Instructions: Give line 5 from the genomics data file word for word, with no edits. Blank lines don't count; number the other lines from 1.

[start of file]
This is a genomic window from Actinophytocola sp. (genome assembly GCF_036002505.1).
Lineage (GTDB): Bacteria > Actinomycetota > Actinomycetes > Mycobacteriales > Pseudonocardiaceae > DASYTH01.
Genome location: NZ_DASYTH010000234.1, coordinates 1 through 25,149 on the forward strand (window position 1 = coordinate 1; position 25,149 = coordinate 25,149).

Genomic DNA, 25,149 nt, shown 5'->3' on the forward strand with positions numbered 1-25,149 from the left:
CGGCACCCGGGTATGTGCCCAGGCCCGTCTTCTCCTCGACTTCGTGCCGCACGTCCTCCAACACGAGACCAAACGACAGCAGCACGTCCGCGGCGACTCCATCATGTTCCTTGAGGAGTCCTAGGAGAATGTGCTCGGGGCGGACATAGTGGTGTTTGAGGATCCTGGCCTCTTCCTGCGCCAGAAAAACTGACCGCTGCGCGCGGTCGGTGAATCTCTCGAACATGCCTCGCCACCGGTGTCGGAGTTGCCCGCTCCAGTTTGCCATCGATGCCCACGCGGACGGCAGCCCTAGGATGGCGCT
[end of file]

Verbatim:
CGGCACCCGGGTATGTGCCCAGGCCCGTCTTCTCCTCGACTTCGTGCCGCACGTCCTCCAACACGAGACCAAACGACAGCAGCACGTCCGCGGCGACTCCATCATGTTCCTTGAGGAGTCCTAGGAGAATGTGCTCGGGGCGGACATAGTGGTGTTTGAGGATCCTGGCCTCTTCCTGCGCCAGAAAAACTGACCGCTGCGCGCGGTCGGTGAATCTCTCGAACATGCCTCGCCACCGGTGTCGGAGTTGCCCGCTCCAGTTTGCCATCGATGCCCACGCGGACGGCAGCCCTAGGATGGCGCT